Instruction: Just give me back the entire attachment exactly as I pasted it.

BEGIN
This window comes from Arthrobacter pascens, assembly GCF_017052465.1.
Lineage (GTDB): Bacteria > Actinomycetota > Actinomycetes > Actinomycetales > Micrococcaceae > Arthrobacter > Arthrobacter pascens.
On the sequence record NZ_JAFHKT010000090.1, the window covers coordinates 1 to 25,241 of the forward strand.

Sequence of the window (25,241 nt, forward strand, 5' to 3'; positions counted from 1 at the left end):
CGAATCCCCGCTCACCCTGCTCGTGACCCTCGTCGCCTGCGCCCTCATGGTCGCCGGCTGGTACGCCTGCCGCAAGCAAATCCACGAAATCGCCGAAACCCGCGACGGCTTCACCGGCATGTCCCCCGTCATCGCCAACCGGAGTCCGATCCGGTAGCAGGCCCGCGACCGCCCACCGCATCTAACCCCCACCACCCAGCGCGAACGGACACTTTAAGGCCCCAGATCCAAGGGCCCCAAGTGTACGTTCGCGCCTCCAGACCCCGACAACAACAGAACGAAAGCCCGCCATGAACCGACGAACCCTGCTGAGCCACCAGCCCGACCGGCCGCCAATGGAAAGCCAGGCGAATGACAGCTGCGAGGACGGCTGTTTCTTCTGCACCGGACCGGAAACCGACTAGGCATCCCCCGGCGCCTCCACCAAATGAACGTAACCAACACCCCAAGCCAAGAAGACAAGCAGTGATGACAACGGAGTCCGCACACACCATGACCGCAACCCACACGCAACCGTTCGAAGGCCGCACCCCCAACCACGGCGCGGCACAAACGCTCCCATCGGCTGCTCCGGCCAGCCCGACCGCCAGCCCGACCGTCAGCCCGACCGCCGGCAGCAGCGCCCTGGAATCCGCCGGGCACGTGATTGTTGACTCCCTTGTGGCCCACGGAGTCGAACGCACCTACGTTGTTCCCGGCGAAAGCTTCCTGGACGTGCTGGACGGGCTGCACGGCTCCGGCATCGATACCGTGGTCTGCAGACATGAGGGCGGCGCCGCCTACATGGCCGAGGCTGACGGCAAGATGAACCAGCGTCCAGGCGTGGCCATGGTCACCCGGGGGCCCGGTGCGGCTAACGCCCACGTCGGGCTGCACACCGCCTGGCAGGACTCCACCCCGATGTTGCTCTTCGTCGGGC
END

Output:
This window comes from Arthrobacter pascens, assembly GCF_017052465.1.
Lineage (GTDB): Bacteria > Actinomycetota > Actinomycetes > Actinomycetales > Micrococcaceae > Arthrobacter > Arthrobacter pascens.
On the sequence record NZ_JAFHKT010000090.1, the window covers coordinates 1 to 25,241 of the forward strand.

Sequence of the window (25,241 nt, forward strand, 5' to 3'; positions counted from 1 at the left end):
CGAATCCCCGCTCACCCTGCTCGTGACCCTCGTCGCCTGCGCCCTCATGGTCGCCGGCTGGTACGCCTGCCGCAAGCAAATCCACGAAATCGCCGAAACCCGCGACGGCTTCACCGGCATGTCCCCCGTCATCGCCAACCGGAGTCCGATCCGGTAGCAGGCCCGCGACCGCCCACCGCATCTAACCCCCACCACCCAGCGCGAACGGACACTTTAAGGCCCCAGATCCAAGGGCCCCAAGTGTACGTTCGCGCCTCCAGACCCCGACAACAACAGAACGAAAGCCCGCCATGAACCGACGAACCCTGCTGAGCCACCAGCCCGACCGGCCGCCAATGGAAAGCCAGGCGAATGACAGCTGCGAGGACGGCTGTTTCTTCTGCACCGGACCGGAAACCGACTAGGCATCCCCCGGCGCCTCCACCAAATGAACGTAACCAACACCCCAAGCCAAGAAGACAAGCAGTGATGACAACGGAGTCCGCACACACCATGACCGCAACCCACACGCAACCGTTCGAAGGCCGCACCCCCAACCACGGCGCGGCACAAACGCTCCCATCGGCTGCTCCGGCCAGCCCGACCGCCAGCCCGACCGTCAGCCCGACCGCCGGCAGCAGCGCCCTGGAATCCGCCGGGCACGTGATTGTTGACTCCCTTGTGGCCCACGGAGTCGAACGCACCTACGTTGTTCCCGGCGAAAGCTTCCTGGACGTGCTGGACGGGCTGCACGGCTCCGGCATCGATACCGTGGTCTGCAGACATGAGGGCGGCGCCGCCTACATGGCCGAGGCTGACGGCAAGATGAACCAGCGTCCAGGCGTGGCCATGGTCACCCGGGGGCCCGGTGCGGCTAACGCCCACGTCGGGCTGCACACCGCCTGGCAGGACTCCACCCCGATGTTGCTCTTCGTCGGGC